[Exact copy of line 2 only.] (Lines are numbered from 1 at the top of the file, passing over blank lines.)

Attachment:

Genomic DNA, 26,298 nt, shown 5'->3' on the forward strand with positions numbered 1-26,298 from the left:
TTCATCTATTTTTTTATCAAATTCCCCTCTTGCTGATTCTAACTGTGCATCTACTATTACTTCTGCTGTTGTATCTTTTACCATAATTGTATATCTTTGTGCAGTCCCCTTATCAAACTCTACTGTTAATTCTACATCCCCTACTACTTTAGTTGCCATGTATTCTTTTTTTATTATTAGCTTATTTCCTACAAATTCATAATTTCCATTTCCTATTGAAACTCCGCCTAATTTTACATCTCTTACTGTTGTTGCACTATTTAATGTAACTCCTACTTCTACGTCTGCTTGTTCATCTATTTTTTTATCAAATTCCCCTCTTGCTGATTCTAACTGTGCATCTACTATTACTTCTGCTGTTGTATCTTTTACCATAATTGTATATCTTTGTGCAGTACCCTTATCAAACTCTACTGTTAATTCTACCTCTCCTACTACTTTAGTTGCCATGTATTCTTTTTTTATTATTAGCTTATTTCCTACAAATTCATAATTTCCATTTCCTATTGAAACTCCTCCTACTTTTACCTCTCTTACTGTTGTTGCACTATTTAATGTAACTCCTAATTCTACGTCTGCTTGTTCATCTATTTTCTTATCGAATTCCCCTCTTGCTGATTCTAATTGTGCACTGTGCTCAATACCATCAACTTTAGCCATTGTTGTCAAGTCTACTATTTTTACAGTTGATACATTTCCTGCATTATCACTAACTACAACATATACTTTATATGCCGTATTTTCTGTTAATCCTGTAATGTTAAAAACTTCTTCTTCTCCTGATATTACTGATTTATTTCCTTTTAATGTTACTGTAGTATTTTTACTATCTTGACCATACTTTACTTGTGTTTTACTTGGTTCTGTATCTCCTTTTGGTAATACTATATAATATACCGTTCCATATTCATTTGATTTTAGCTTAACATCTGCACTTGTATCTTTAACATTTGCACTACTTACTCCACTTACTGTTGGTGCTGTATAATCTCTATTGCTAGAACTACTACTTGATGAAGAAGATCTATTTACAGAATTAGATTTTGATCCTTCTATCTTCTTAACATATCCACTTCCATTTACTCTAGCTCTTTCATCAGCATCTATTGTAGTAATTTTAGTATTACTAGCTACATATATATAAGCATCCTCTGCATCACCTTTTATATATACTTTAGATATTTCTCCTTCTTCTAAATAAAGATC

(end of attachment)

TTCATCTATTTTTTTATCAAATTCCCCTCTTGCTGATTCTAACTGTGCATCTACTATTACTTCTGCTGTTGTATCTTTTACCATAATTGTATATCTTTGTGCAGTCCCCTTATCAAACTCTACTGTTAATTCTACATCCCCTACTACTTTAGTTGCCATGTATTCTTTTTTTATTATTAGCTTATTTCCTACAAATTCATAATTTCCATTTCCTATTGAAACTCCGCCTAATTTTACATCTCTTACTGTTGTTGCACTATTTAATGTAACTCCTACTTCTACGTCTGCTTGTTCATCTATTTTTTTATCAAATTCCCCTCTTGCTGATTCTAACTGTGCATCTACTATTACTTCTGCTGTTGTATCTTTTACCATAATTGTATATCTTTGTGCAGTACCCTTATCAAACTCTACTGTTAATTCTACCTCTCCTACTACTTTAGTTGCCATGTATTCTTTTTTTATTATTAGCTTATTTCCTACAAATTCATAATTTCCATTTCCTATTGAAACTCCTCCTACTTTTACCTCTCTTACTGTTGTTGCACTATTTAATGTAACTCCTAATTCTACGTCTGCTTGTTCATCTATTTTCTTATCGAATTCCCCTCTTGCTGATTCTAATTGTGCACTGTGCTCAATACCATCAACTTTAGCCATTGTTGTCAAGTCTACTATTTTTACAGTTGATACATTTCCTGCATTATCACTAACTACAACATATACTTTATATGCCGTATTTTCTGTTAATCCTGTAATGTTAAAAACTTCTTCTTCTCCTGATATTACTGATTTATTTCCTTTTAATGTTACTGTAGTATTTTTACTATCTTGACCATACTTTACTTGTGTTTTACTTGGTTCTGTATCTCCTTTTGGTAATACTATATAATATACCGTTCCATATTCATTTGATTTTAGCTTAACATCTGCACTTGTATCTTTAACATTTGCACTACTTACTCCACTTACTGTTGGTGCTGTATAATCTCTATTGCTAGAACTACTACTTGATGAAGAAGATCTATTTACAGAATTAGATTTTGATCCTTCTATCTTCTTAACATATCCACTTCCATTTACTCTAGCTCTTTCATCAGCATCTATTGTAGTAATTTTAGTATTACTAGCTACATATATATAAGCATCCTCTGCATCACCTTTTATATATACTTTAGATATTTCTCCTTCTTCTAAATAAAGATC